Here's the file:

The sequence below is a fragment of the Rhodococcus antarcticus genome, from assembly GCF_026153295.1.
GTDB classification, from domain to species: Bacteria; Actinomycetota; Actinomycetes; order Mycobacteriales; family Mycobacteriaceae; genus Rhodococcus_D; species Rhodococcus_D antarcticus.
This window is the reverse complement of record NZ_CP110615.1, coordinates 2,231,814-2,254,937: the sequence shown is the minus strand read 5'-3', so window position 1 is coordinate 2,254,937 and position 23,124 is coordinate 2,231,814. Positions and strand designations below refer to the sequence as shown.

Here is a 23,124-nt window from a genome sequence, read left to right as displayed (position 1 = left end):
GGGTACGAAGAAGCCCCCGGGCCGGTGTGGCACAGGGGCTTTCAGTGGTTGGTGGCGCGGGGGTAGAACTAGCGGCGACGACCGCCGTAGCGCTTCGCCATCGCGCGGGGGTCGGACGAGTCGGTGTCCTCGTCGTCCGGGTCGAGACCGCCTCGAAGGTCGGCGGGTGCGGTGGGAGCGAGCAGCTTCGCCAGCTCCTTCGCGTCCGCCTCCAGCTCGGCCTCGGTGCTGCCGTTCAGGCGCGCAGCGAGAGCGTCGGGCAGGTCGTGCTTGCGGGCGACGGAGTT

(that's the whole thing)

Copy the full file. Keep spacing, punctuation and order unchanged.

The sequence below is a fragment of the Rhodococcus antarcticus genome, from assembly GCF_026153295.1.
GTDB classification, from domain to species: Bacteria; Actinomycetota; Actinomycetes; order Mycobacteriales; family Mycobacteriaceae; genus Rhodococcus_D; species Rhodococcus_D antarcticus.
This window is the reverse complement of record NZ_CP110615.1, coordinates 2,231,814-2,254,937: the sequence shown is the minus strand read 5'-3', so window position 1 is coordinate 2,254,937 and position 23,124 is coordinate 2,231,814. Positions and strand designations below refer to the sequence as shown.

Here is a 23,124-nt window from a genome sequence, read left to right as displayed (position 1 = left end):
GGGTACGAAGAAGCCCCCGGGCCGGTGTGGCACAGGGGCTTTCAGTGGTTGGTGGCGCGGGGGTAGAACTAGCGGCGACGACCGCCGTAGCGCTTCGCCATCGCGCGGGGGTCGGACGAGTCGGTGTCCTCGTCGTCCGGGTCGAGACCGCCTCGAAGGTCGGCGGGTGCGGTGGGAGCGAGCAGCTTCGCCAGCTCCTTCGCGTCCGCCTCCAGCTCGGCCTCGGTGCTGCCGTTCAGGCGCGCAGCGAGAGCGTCGGGCAGGTCGTGCTTGCGGGCGACGGAGTT